The Obama administration wants to cooperate with Russia to tackle al-Qaida and the Islamic State in Syria, but the Pentagon and intelligence community are doing their level best not to get on board.
Even if the U.S. military does get dragged into cooperation, Pentagon officials told The Daily Beast that they’ll push for as little information sharing as possible on target locations with the Russians.
Pentagon officials simply don’t trust Russia, as they believe Moscow will take advantage of the arrangement to support the existing Syrian regime of Bashar al-Assad and further obliterate what’s left of the Syrian rebel groups.
“What do we gain?” one official told The Daily Beast.
Josh Rogin of The Washington Post first reported the agreement forwarded by President Barack Obama and Secretary of State John Kerry in late June.
Officials backing the agreement believe that if the U.S. lends a hand with information on targets, Russia will be encouraged to push for an amicable political solution between the Assad regime and the rebels.
Additionally, increased coordination will likely hit al-Qaida hard.
But Pentagon officials believe Russia is completely duplicitous, citing Russia’s breach of a mutually agreed upon ceasefire with the U.S. in May in Aleppo. Russia apparently broke that agreement with a series of airstrikes that gave the Syrian army a decisive advantage and allowed it to capture Castello Road.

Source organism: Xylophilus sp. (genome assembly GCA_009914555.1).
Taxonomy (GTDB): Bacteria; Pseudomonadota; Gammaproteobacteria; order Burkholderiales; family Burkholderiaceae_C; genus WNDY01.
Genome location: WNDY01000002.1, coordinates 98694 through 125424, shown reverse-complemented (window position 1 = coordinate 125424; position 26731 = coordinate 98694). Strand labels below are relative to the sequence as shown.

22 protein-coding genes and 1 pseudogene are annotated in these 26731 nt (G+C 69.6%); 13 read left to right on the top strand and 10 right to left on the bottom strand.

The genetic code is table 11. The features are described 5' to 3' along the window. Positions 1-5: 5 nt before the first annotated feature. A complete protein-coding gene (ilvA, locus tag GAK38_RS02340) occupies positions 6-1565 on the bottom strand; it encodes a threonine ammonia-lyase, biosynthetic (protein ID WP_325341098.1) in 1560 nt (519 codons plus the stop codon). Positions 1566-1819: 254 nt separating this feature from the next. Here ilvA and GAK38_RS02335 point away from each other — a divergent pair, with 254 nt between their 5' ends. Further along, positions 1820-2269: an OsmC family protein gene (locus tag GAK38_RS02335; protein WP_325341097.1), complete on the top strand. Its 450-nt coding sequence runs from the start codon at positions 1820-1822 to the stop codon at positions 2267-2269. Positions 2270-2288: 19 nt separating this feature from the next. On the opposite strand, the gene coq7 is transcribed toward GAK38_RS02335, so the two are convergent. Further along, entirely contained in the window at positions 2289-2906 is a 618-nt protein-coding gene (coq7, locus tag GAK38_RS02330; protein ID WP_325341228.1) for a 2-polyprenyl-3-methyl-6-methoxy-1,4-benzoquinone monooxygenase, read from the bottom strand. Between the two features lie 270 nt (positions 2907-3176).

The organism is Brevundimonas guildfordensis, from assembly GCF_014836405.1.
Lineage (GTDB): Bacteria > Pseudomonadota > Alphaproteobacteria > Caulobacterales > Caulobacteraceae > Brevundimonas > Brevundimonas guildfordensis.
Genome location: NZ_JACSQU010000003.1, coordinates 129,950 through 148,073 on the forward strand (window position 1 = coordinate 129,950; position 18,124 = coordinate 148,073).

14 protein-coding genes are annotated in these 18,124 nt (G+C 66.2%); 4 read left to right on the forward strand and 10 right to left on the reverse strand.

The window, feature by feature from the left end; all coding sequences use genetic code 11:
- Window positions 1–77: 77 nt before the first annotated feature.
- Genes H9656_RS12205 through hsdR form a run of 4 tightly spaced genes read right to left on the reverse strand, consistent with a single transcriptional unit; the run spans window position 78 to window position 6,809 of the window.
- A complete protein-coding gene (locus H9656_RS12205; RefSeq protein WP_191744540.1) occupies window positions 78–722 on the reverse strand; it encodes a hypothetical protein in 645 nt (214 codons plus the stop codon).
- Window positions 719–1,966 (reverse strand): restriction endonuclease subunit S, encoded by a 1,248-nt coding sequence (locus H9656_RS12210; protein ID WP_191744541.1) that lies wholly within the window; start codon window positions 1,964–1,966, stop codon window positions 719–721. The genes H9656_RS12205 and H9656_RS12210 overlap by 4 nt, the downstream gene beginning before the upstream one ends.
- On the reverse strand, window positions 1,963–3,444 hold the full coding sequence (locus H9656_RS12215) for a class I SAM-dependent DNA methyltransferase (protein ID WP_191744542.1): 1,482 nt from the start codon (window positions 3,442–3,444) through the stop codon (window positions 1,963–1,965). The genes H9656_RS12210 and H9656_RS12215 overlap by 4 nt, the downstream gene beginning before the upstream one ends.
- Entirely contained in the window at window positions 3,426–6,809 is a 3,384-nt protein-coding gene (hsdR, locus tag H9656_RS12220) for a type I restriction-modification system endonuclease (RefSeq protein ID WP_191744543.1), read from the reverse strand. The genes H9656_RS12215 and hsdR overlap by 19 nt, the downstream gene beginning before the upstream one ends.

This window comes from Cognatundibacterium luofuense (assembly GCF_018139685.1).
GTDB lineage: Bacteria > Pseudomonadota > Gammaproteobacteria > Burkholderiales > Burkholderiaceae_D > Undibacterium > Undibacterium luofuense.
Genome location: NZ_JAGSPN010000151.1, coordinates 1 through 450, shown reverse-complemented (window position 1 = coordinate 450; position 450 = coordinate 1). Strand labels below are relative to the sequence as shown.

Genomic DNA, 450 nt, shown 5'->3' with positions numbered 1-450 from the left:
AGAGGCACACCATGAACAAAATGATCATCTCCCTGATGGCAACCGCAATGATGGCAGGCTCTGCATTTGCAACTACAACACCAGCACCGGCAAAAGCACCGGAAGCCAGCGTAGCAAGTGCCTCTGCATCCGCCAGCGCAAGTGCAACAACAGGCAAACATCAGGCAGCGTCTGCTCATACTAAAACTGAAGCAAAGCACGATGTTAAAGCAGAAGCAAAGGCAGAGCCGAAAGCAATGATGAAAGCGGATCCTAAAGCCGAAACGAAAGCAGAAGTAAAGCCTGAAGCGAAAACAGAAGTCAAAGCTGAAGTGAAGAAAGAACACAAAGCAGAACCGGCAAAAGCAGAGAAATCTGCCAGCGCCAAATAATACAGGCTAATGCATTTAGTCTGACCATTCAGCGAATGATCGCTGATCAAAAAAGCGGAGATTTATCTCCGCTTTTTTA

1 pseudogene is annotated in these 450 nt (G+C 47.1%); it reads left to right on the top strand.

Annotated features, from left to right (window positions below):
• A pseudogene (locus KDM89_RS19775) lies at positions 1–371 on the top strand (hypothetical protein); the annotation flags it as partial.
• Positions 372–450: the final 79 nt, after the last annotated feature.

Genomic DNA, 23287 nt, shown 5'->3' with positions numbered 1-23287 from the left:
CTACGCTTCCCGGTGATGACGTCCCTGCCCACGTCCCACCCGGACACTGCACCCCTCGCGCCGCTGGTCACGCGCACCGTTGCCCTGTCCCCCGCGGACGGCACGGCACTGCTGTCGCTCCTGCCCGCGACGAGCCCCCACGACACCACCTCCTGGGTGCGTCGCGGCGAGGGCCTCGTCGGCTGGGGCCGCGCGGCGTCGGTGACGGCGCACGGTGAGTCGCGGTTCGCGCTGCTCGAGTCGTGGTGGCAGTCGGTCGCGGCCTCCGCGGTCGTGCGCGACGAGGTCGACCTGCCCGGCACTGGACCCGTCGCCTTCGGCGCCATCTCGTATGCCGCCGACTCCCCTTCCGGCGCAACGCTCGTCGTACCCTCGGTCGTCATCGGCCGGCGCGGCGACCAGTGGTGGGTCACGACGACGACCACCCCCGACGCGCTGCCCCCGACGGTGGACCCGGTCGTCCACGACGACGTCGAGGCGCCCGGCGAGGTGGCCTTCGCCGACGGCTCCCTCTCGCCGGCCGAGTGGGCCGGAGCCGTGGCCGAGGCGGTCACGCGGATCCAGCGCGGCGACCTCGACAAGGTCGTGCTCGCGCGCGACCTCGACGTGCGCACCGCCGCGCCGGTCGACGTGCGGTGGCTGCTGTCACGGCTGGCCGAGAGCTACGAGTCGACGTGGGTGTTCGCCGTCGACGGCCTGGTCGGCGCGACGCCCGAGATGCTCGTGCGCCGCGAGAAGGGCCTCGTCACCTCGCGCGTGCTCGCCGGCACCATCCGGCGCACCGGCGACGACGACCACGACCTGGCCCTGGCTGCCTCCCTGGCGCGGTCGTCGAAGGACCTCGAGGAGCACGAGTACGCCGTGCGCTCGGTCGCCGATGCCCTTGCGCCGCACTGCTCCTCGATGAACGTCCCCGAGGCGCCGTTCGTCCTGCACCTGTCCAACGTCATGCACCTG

These same officials think that as soon as al-Qaida, which mixes fluidly with rebels groups, is destroyed, Russia will drop any promises to leave rebels alone to continue their fight against Assad. Russia has long-term strategic plans in Syria that include keeping Assad around, so it seems unlikely they would push for cooperation unless they saw a clear path to forward their plans.
“Russia is framing this offer in terms of counterterrorism and is proposing joint operations against both Jabhat al Nusra and ISIS, but of course Russia’s current campaign does not actually make such distinctions. The issue on the table, therefore, is whether it’s possible for the U.S. to redirect Russia into an actual counterterrorism alliance in which Russia halts targeting of acceptable opposition groups,” Jennifer Cafarella, a Syria analyst at the Institute for the Study of War, told The Daily Beast.
Kerry is set to meet with Russian President Vladimir Putin Thursday to talk about the details of the plan.
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